Treasury orthodoxy risks strangling growth

Following the financial crisis, Great Recession, Brexit and Covid, the UK needs a fresh economic policy. The imminent establishment of a new Prime Minister provides the opportunity to reset economic policy and galvanise UK competitiveness and its attraction for FDI.

A new research paper from the Centre for Brexit Policy (CBP) argues that HM Treasury’s arguments for higher taxes are defective. The current Treasury orthodoxy of raising taxes to strengthen the public finances and bring down the debt-to-GDP ratio is rooted in outdated lessons from the 1980s when economic conditions were very different to today.

As a result, current policies will lead to lower growth and tax revenues and the debt-to-GDP ratio spiralling upwards to 125 per cent of GDP (from 90% in 2021-22) by the mid 2030s due to: (1) Business taxes reducing economic growth. (2) Higher NICs adding to the drag on competitiveness and output.

Growth risks being undermined by a ‘doom loop’ from the interaction of economic policy with the economy. The rise in taxes is meant to strengthen the public finances but the CBP argues that it will have the opposite effect by destroying growth. Higher taxation, in addition to the gradual defeat of inflation via higher interest rates, and reversing commodity prices, risks a nasty recession and substantially lower growth in the long run.

HM Treasury wants to raise taxes to reduce the post Covid budget deficit. But higher taxation reduces the incentive for entrepreneurship, and thereby lowers consumption, investment and GDP growth. The end result will be a higher numerator and lower denominator for the public debt to GDP ratio, because of the supply-side damage to the economy. In the tax realm, as everywhere, actions have consequences. If you tax something, there will be less of it.

We need to boost the supply-side attractiveness of the UK economy. The only decade in the past 50 years when dramatic supply-side policy changes were implemented was the 1980s. And no surprises for guessing which decade in the past 50 years achieved the fastest GDP growth. The average growth rate in the 1980s was 2.8%, compared with 1.7% in the 2010s.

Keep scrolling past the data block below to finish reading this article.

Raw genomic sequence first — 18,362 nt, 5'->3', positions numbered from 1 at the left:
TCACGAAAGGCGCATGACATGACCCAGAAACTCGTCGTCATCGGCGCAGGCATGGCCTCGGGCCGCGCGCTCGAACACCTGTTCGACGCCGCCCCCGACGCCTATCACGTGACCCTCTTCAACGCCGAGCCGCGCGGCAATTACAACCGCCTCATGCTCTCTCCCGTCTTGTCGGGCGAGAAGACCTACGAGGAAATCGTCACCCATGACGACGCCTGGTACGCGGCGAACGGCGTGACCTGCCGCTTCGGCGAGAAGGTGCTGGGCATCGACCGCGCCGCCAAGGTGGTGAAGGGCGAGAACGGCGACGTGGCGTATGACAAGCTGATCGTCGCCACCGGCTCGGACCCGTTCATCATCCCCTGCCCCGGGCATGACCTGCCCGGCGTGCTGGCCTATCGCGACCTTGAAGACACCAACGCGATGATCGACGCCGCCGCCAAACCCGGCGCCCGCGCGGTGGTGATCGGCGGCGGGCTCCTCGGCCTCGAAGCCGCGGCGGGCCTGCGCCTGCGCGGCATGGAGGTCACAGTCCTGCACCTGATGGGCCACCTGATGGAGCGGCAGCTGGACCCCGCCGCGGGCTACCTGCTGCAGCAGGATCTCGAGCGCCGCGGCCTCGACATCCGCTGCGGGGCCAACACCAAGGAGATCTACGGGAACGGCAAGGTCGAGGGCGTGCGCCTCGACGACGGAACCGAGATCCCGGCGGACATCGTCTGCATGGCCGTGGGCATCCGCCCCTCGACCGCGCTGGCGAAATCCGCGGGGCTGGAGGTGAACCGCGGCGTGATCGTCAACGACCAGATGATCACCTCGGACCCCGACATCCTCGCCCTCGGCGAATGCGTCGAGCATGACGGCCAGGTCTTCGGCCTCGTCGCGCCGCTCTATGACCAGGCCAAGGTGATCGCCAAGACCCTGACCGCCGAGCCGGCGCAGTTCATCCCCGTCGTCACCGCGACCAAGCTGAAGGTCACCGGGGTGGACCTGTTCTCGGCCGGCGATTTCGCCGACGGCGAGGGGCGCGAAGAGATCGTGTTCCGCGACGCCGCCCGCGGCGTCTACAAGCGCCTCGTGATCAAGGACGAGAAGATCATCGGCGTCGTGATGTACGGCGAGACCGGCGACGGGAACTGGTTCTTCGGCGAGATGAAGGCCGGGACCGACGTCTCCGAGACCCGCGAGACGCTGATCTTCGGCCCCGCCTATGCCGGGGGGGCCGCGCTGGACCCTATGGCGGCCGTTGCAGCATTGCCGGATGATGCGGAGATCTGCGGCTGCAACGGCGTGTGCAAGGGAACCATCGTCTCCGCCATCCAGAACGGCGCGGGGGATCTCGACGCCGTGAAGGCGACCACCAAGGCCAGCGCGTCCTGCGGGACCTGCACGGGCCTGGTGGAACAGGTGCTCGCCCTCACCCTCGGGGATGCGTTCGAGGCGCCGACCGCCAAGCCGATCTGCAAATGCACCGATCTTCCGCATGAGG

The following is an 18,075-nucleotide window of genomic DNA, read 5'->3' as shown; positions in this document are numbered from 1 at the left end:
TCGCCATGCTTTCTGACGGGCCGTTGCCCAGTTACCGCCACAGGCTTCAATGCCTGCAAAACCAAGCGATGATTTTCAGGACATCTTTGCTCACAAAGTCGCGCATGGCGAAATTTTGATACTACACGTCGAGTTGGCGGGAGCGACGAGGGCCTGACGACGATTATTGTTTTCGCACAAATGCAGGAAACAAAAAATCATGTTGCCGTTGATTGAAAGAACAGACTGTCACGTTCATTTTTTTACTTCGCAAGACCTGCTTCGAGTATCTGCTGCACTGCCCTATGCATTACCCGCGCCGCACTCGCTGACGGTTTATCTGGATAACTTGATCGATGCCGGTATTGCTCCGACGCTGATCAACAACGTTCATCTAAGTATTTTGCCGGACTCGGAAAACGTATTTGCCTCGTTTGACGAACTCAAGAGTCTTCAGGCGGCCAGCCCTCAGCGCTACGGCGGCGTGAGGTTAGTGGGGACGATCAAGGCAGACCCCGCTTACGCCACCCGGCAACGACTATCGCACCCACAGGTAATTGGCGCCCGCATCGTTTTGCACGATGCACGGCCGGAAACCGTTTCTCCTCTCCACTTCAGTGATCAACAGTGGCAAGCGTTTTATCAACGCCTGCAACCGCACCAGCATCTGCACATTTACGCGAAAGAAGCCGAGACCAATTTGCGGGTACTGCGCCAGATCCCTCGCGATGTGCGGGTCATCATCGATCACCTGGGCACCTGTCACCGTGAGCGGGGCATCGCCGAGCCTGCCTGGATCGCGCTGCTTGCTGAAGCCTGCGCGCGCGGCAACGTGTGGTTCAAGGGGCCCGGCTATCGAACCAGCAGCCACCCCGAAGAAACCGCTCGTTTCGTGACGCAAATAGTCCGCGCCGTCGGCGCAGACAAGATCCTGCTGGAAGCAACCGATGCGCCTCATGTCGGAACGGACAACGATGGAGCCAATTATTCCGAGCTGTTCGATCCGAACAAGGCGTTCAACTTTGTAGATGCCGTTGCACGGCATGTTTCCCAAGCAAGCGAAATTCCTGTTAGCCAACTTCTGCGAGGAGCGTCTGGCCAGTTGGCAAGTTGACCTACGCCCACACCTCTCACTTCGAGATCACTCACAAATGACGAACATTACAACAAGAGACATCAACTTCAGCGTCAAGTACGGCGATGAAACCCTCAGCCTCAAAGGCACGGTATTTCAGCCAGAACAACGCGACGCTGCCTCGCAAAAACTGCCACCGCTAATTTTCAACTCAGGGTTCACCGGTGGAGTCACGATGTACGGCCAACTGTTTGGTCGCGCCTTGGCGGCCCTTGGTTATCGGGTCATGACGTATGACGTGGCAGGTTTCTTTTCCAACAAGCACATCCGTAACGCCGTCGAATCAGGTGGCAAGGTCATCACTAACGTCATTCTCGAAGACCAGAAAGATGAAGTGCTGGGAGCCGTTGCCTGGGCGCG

So, what does the reset look like?

Tax rates should be set to maximise growth over the long run. The UK needs a tax system for the 21st century that delivers stable revenues without penalising either saving or incentives for successful people. At present the tax system contains a mass of high marginal tax rates, such as the 45% additional rate and the withdrawal of the personal allowance (losing £1 of personal allowance for every £2 of income above £100,000) which creates a 60% marginal tax rate.

That HM Treasury seems in no hurry whatsoever to address this glaring deficiency in the tax system (in place since 2010) speaks volumes as to its lack of concern over the negative supply-side consequences of taxation.

The other pillars of supply-side policy reform are trade liberalisation and deregulation. The more we pursue these post-Brexit, the greater will be the economic benefit. With regard to trade agreements, we need to sign so many deals it has the effect of unilateral free trade and brings down UK prices to world levels. According to the GTAP trade model – used by HM Treasury – this could bring long-term gains of 4% of GDP via lower prices to consumers and competition led productivity increases by UK producers.

Modelling by Professor Patrick Minford (in the CBP paper) suggests the gain would be doubled if we simply abolished half the EU level of protection still in place. Astonishingly, the Treasury believes the gains from free trade will be only 0.2% of GDP on the grounds that this policy will barely be carried out – despite it being stated Government policy. Moreover, the Treasury also assumes that post-Brexit, ‘new’ trade barriers costing 5% of GDP will emerge over the UK-EU border, even though these would be illegal under WTO rules.

EU Law has been transposed into UK law and the new Prime Minister needs to begin taking a scythe to it. There is a huge opportunity to boost Britain’s competitiveness by reducing product and labour market, environmental and City related red tape.

According to CBP modelling ‘business as usual’ fiscal policy results in the public debt to GDP ratio reaching 70% of GDP by 2029-30 and 125% by 2034-35. In contrast, the Liz Truss announced reversal in Corporation Tax and NICs, and delay of the environmental levy, result in the debt ratio falling to 63% by 2029-30 and 52% by 2034-35.

Most exciting though is the potential supply-side consequences of a £100 billion fiscal stimulus package (cutting corporation tax by 10%, abolishing the 5% additional income tax rate, cutting the top rate of income tax to 30% and the standard rate by 5%). Assuming constant spending, this reduces the debt ratio to less than 70% within 5 years and 50% before the end of the decade. It also raises the prospect of a potential budget surplus early in the 2030s, which would enable even deeper tax cuts and a further supply-side boost to potential growth. What a prize. The new Prime Minister needs to reflect that for those to whom much has been given, much is expected.

Professor Graeme Leach holds the visiting professorial chair in economic policy at the University of Lincoln.